Co-writing a song with Clark is a rite of passage that a only a few lucky young songwriters in town can lay claim to. A young artist named Drake White played a few songs at our office last month and then gushed about a recent writing session he’d had with the old bard. And Ashley Monroe told us about writing the title track to her new album with Clark. “After everything I played him he would just go, ‘Hmm,’” she said. “I would get real nervous and then I would play something else. And he would go, ‘Hmm’ … [then] I told him my life story … I was telling him every detail of everything I’d been through. And I go, ‘But look at me, I came out like a rose.’ And he goes, ‘Well, why don’t we just write that?’ ‘Good idea, Guy Clark. Why don’t’ we just write the truth.’ And we did.”

So it isn’t brain surgery, after all.

State Of The Union

Country music is not known for courting controversy. It is, for the most part, an apolitical music. But when a popular country artist dips their toe in political waters, the move usually turns heads, if only because the feat’s so rare. Country artists shy away from hot-button issues for commercial reasons, for the most part. Just look at what happened to the Dixie Chicks: the once-popular band signed its own death warrant – at least career-wise – when lead singer Natalie Maines spoke out against President Bush and the U.S.-led Iraqi invasion, back in 2003. Country radio black-balled the next Dixie Chicks album, 2006’s Taking The Long Way, which proved to be their last as a group.

Merle Haggard’s “Okie From Muscogee,” released in 1969, is still a song that is up for debate. The speaker in the tune represents Nixon’s “silent majority” and stands up for conservative values in the face of ’60s flower power, preferring not to “take his trips on LSD,” and opting for “manly footwear” over “beads and Roman sandals.” Loretta Lynn’s 1975 song “The Pill,” a tune about birth control, got people talking despite being banned on most of country radio. And Toby Keith’s “Courtesy Of The Red, White and Blue” (which originally was intended to be heard only by a military audience) certainly took a political stand in the wake of September 11th, and remains one of the more polarizing songs of any genre during the last decade.
Brad Paisley’s new tune Accidental Racist” (featuring LL Cool J) has triggered a discussion on race, one that has ricocheted far beyond country music’s usual chat rooms. Some critics have praised Paisley for simply addressing the issue, while others drubbed him for what they deemed to be a clumsy handling of an impossibly complex issue, using symbols like “doo rag and red flag,” “gold chains and iron chains,” to make his point.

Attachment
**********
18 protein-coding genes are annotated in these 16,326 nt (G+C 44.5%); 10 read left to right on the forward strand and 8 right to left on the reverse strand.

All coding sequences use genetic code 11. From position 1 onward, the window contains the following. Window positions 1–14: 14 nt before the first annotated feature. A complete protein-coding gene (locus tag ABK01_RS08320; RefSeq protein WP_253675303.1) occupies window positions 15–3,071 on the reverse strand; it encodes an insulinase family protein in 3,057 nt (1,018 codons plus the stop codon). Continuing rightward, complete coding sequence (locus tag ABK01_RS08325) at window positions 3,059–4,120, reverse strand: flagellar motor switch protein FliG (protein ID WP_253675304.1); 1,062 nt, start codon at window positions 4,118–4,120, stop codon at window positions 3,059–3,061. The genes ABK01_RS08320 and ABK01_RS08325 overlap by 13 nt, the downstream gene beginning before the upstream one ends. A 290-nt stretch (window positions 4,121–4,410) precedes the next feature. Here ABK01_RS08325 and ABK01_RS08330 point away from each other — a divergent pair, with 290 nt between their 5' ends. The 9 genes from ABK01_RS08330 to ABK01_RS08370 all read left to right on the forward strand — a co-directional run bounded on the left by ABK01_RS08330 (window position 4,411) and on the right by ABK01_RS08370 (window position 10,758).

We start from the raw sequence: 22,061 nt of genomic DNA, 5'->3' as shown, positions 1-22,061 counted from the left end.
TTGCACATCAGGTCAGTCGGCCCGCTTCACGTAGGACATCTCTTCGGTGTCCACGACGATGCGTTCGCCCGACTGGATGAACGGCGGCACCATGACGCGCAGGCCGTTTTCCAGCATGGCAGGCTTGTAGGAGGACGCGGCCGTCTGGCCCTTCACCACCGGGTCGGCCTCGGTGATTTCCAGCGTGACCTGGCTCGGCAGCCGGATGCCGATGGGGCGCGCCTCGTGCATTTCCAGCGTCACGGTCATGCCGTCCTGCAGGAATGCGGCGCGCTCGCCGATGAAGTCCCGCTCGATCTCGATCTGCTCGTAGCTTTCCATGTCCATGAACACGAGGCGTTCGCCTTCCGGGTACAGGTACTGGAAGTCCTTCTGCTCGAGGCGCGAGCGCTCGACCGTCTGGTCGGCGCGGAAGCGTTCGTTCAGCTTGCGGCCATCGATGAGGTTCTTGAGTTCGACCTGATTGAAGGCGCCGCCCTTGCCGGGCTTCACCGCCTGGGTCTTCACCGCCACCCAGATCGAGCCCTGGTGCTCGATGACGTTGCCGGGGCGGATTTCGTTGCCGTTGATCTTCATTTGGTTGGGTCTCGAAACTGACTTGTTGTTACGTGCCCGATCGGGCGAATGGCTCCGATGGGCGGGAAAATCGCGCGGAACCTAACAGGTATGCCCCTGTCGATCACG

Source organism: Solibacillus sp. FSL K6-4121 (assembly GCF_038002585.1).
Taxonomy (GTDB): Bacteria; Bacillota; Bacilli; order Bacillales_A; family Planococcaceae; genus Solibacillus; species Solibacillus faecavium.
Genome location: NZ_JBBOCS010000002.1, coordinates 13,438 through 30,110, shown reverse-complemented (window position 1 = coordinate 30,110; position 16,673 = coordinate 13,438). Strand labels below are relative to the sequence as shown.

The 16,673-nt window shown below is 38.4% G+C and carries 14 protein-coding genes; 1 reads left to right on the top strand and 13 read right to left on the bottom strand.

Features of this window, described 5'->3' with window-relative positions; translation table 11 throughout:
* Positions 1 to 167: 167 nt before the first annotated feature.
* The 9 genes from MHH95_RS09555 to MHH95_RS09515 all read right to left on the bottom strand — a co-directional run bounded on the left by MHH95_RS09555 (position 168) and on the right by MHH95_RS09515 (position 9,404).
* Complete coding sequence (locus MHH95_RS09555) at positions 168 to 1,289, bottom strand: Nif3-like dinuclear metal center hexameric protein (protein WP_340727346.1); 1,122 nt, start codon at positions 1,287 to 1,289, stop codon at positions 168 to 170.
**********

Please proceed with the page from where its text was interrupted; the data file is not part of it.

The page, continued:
Though not an overtly political singer, Kacey Musgraves has made quite a splash in country music with her debut album Same Trailer, Different Park. Musgraves’ songs document the pitfalls and trappings of small-town life, and address topics like drug use and homosexuality. She has garnered some far-flung fans in the process, including gossip blogger Perez Hilton, and yet she’ll be opening for Kenny Chesney this summer, playing to stadium-sized arenas all across the country. In our feature story on Musgraves, songwriter Shane McAnally says that his experience working with Kacey was unique in that her first goal was not commercial success, which tells you everything you need to know about the world of pop country.

Ashley Monroe is another alterna-queen of country whose album Like A Rose is one of the year’s best offerings. A member of the group Pistol Annies, Monroe has written and worked with artists across a variety of genres, including Guy Clark, Trent Dabbs and the band Train. Like A Rose is an honest, fun, stripped-down semi-autobiographical record. Released on Warner Nashville, a mainstream country label, Monroe’s album has yet to see any rotation on country radio, but has been widely embraced by Americana and rock circles.

One of the best type of country songs is the duet, which reached glorious heights with George and Tammy, and Conway and Loretta. Our cover subjects for this issue, Rodney Crowell and Emmylou Harris, make a nice pairing on Old Yellow Moon, an album that has taken them half a lifetime to make. Rodney, who is one of Nashville’s most respected songwriters, got his start playing in Emmy’s Hot Band back in the ‘70s, when Harris launched a solo career after the death of Gram Parsons, the man responsible for turning the former folk singer on to country music. Their album features four new Rodney-penned tracks as well as some older numbers. You can’t distinguish the old songs from the new ones on this album, which is a good thing. In its purest form, country music, like baseball, can exist outside of time.